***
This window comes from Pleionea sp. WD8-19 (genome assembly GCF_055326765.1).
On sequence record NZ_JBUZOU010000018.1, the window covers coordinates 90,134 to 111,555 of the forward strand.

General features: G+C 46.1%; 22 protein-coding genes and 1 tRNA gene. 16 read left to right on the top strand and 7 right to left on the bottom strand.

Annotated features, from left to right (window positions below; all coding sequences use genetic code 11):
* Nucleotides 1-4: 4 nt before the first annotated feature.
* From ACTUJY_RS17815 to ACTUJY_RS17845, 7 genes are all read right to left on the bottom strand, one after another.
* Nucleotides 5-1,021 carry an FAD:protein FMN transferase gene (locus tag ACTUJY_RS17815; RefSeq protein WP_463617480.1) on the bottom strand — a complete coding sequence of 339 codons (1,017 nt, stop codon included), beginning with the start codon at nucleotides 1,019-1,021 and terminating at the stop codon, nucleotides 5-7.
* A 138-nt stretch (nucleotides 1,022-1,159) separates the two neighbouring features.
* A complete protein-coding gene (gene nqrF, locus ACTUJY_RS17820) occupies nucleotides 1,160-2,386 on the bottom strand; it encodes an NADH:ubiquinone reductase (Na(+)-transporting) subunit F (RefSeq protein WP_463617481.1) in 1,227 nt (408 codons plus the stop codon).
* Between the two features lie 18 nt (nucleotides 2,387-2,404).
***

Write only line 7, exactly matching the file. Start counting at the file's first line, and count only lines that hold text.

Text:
* Nucleotides 5-1,021 carry an FAD:protein FMN transferase gene (locus tag ACTUJY_RS17815; RefSeq protein WP_463617480.1) on the bottom strand — a complete coding sequence of 339 codons (1,017 nt, stop codon included), beginning with the start codon at nucleotides 1,019-1,021 and terminating at the stop codon, nucleotides 5-7.